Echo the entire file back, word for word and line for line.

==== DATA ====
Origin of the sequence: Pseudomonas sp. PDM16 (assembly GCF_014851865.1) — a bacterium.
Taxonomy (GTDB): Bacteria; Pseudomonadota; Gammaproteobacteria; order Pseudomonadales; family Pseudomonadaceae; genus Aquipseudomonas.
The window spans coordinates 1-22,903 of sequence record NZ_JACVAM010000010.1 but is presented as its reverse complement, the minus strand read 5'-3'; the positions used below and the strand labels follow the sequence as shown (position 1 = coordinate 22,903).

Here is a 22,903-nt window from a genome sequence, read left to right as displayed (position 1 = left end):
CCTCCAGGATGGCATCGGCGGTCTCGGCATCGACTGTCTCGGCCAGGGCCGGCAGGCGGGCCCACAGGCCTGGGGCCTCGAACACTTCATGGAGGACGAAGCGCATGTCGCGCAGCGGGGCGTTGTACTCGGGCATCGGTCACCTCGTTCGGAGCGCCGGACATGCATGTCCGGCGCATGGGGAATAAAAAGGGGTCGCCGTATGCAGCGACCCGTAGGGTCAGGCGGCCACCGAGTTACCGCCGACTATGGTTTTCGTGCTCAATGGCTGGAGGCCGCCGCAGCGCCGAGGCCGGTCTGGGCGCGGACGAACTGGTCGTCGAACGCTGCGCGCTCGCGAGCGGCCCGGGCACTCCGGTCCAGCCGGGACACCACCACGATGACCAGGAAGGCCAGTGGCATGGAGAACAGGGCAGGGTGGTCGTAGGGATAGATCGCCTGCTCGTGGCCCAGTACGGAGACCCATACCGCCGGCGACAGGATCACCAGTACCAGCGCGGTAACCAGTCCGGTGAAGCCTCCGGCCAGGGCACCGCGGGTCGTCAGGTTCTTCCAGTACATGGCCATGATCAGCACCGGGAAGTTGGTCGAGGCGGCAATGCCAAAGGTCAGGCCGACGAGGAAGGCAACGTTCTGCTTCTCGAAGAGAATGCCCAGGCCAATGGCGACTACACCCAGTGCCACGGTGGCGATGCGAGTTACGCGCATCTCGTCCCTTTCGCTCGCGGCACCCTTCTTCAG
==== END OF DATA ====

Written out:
Origin of the sequence: Pseudomonas sp. PDM16 (assembly GCF_014851865.1) — a bacterium.
Taxonomy (GTDB): Bacteria; Pseudomonadota; Gammaproteobacteria; order Pseudomonadales; family Pseudomonadaceae; genus Aquipseudomonas.
The window spans coordinates 1-22,903 of sequence record NZ_JACVAM010000010.1 but is presented as its reverse complement, the minus strand read 5'-3'; the positions used below and the strand labels follow the sequence as shown (position 1 = coordinate 22,903).

Here is a 22,903-nt window from a genome sequence, read left to right as displayed (position 1 = left end):
CCTCCAGGATGGCATCGGCGGTCTCGGCATCGACTGTCTCGGCCAGGGCCGGCAGGCGGGCCCACAGGCCTGGGGCCTCGAACACTTCATGGAGGACGAAGCGCATGTCGCGCAGCGGGGCGTTGTACTCGGGCATCGGTCACCTCGTTCGGAGCGCCGGACATGCATGTCCGGCGCATGGGGAATAAAAAGGGGTCGCCGTATGCAGCGACCCGTAGGGTCAGGCGGCCACCGAGTTACCGCCGACTATGGTTTTCGTGCTCAATGGCTGGAGGCCGCCGCAGCGCCGAGGCCGGTCTGGGCGCGGACGAACTGGTCGTCGAACGCTGCGCGCTCGCGAGCGGCCCGGGCACTCCGGTCCAGCCGGGACACCACCACGATGACCAGGAAGGCCAGTGGCATGGAGAACAGGGCAGGGTGGTCGTAGGGATAGATCGCCTGCTCGTGGCCCAGTACGGAGACCCATACCGCCGGCGACAGGATCACCAGTACCAGCGCGGTAACCAGTCCGGTGAAGCCTCCGGCCAGGGCACCGCGGGTCGTCAGGTTCTTCCAGTACATGGCCATGATCAGCACCGGGAAGTTGGTCGAGGCGGCAATGCCAAAGGTCAGGCCGACGAGGAAGGCAACGTTCTGCTTCTCGAAGAGAATGCCCAGGCCAATGGCGACTACACCCAGTGCCACGGTGGCGATGCGAGTTACGCGCATCTCGTCCCTTTCGCTCGCGGCACCCTTCTTCAG